Behind the velvet rope line of Studio 54’s short, sordid life

For those still mourning the death of notorious New York, get ready to OD on nostalgia with A&E’s new documentary, “Studio 54.”

Directed by Matt Tyrnauer with delicious commentary by surviving founder Ian Schrager, the film (10 p.m. Monday) details his business partnership with fellow Brooklynite and Syracuse University graduate Steve Rubell. Together, they turned an empty theater on West 54th Street into the global destination for sex, drugs and rock ‘n’ roll.

Studio 54 lasted from 1977 to 1980, but those 33 months were the stuff of legend. “It was the James Dean of nightclubs,” Tyrnauer tells The Post. “It burned very brightly all too briefly.”

Tynauer interviews Schrager and many former club employees as well as designer Norma Kamali and journalist Bob Colacello — all of whom were on the scene. He found many of them on social media, which of course didn’t exist back in the day.

“There’s a network of ex-Studio people,” Tyrnauer says. “This is the one place where we might be thankful for Facebook. They obsessively keep in touch with each other. It was a very formative period of their lives. For something that was so brief, Studio 54 had a disproportionate impact on the people who went there.”

Schrager, a self-described introvert, had an ambition to create the “ultimate nightclub,” and Rubell’s sparkling personality helped him attract the glamourpusses of the day: Cher, Diana Ross, Liza Minnelli, Halston, Mikhail Baryshnikov and even a teenage Michael Jackson, who was filming “The Wiz” in New York. Cops outside the club tried to keep the clamoring masses in line while Rubell inspected prospective patrons, one by one. If you were a guy and hadn’t shaved that day, you were out. Rubell called the undesirables “bridge-and-tunnel people” as a way of explaining he didn’t want customers who wore polyester shirts.

As the disco beat of songs by Sylvester and Thelma Houston filled the club and the celebrities poured in, Schrager and Rubell sold discreetly taken photos to the newspapers and a phenomenon was created. Straitlaced reporters with the joie de vivre of a David Brinkley descended upon the club to find out what the secret was. According to Rubell, it was simple. People wanted to be free. They could do anything they wanted at Studio 54 — and often did. The balcony was covered in rubber and hosed down every night to clean up after the patrons. There were mattresses in the basement for those who wanted to hook up.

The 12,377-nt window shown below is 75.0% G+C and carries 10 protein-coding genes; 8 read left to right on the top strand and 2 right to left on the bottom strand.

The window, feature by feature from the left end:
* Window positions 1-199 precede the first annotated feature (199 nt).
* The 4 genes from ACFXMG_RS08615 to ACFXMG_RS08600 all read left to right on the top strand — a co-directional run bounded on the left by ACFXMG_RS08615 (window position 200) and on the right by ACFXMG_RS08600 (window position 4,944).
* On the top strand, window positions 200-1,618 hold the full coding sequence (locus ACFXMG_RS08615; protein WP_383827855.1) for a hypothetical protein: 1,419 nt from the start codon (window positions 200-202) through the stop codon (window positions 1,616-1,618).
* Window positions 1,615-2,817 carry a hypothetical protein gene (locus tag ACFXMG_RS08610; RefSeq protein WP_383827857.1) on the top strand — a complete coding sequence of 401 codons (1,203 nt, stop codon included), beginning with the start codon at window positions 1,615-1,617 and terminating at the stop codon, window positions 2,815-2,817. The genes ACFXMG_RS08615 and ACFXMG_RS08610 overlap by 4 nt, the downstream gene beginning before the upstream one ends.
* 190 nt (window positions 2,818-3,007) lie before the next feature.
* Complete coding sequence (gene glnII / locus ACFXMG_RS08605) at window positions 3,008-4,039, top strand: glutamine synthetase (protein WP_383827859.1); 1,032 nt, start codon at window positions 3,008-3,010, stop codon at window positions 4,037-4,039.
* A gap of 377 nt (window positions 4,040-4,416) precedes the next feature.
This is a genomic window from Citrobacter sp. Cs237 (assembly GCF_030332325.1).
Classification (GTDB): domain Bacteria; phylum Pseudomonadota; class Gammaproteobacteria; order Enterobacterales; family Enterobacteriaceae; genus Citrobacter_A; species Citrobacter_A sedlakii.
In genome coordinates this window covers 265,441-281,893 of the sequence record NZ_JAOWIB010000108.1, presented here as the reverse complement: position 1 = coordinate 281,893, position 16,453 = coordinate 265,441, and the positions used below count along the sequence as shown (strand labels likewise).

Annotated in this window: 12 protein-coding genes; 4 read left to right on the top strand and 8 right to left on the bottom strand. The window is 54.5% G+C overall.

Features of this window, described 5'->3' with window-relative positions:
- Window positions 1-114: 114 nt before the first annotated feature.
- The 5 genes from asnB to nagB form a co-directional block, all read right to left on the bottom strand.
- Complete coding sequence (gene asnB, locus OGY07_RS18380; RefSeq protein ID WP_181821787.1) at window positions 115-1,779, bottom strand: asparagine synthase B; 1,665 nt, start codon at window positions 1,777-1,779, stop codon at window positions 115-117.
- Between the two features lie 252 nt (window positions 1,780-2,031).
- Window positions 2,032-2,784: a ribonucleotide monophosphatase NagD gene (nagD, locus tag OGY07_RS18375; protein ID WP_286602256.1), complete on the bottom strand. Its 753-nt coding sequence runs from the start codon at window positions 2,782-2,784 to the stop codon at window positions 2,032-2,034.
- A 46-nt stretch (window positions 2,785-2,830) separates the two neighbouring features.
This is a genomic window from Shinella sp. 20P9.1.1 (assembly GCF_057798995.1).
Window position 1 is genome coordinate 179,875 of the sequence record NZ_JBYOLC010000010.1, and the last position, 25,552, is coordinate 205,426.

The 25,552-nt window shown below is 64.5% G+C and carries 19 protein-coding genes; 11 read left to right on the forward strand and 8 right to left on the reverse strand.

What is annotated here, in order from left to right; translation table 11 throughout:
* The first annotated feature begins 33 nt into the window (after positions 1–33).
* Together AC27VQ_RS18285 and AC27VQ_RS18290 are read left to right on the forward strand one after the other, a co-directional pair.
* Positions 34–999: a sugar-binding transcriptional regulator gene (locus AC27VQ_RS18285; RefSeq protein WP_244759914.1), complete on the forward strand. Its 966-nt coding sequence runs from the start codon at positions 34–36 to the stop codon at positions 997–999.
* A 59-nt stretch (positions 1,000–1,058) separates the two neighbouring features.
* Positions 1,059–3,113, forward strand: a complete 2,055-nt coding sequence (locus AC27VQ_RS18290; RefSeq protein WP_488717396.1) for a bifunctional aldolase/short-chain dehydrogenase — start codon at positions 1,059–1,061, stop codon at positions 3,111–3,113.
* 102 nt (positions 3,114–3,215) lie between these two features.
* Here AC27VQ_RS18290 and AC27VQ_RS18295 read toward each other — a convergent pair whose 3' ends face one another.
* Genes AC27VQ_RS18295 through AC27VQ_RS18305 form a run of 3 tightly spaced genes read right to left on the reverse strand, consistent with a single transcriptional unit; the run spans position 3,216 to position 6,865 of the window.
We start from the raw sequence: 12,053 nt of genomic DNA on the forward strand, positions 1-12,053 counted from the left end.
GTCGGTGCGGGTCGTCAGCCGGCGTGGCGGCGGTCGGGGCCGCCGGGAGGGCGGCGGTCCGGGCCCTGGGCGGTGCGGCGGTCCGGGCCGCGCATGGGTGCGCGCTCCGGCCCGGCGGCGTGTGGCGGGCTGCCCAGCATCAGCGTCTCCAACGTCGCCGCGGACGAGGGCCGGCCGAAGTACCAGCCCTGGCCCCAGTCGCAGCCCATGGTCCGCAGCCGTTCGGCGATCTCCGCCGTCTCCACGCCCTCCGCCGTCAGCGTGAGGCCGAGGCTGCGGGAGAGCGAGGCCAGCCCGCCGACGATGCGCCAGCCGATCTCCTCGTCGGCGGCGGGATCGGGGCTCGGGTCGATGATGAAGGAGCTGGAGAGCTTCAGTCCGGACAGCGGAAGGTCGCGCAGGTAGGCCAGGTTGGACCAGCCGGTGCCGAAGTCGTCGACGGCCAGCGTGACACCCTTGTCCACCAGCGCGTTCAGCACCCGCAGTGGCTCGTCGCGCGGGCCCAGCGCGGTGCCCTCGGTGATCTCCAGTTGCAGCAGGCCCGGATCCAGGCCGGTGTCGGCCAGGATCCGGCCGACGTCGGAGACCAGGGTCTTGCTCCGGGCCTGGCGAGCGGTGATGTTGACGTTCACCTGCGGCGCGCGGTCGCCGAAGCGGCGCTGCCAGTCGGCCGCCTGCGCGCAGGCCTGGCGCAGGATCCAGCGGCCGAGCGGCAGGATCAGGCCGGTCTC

“They built the ultimate adult amusement park,” Tyrnauer says. “There was a kind of hedonism in the air which contrasted with the city, which was having an economic crisis. It was the last volcanic expression of the sexual revolution.”

And then it ended, with a bang. Police raided the club on Dec. 14, 1978, for serving liquor without a license. Schrager and Rubell attorney Roy Cohn advised them to obtain one-day catering permits commonly used for weddings. “It was emblematic of the kind of corner-cutting, stop-at-nothing-to-succeed mentality that they had,” Tyrnauer says.

After Rubell was quoted in the press for bragging that Studio 54 had made $7 million in its first year and that “only the Mafia made more money,” the IRS perked up and discovered that the dynamic disco duo were skimming 80 percent of the take, a grift partly accomplished by changing the rolls in the cash register during the night. “The idea is you report one receipt and throw out the other one. Skim the money you take in after you take the receipt roll out,” Tyrnauer says.

It was a princely sum, some $2.5 million. Rubell and Schrager pleaded guilty to tax evasion and spent 13 months in jail. The club closed in February 1980 and was sold in May of that year. Schrager, who was pardoned by President Obama in 2017, went on to create a line of boutique hotels we’ve all heard of: the Royalton, Morgan’s, the Mondrian. Rubell wasn’t so fortunate. He died of AIDS in 1989.

“The world changed when Studio ended and Schrager and Rubell went to prison,” Tyrnauer says. “It was the dawn of the AIDS crisis. You can’t have that kind of freedom anymore when we’re talking about sex. Hard to imagine now.”

“Studio 54,” Monday, 10 p.m., A&E

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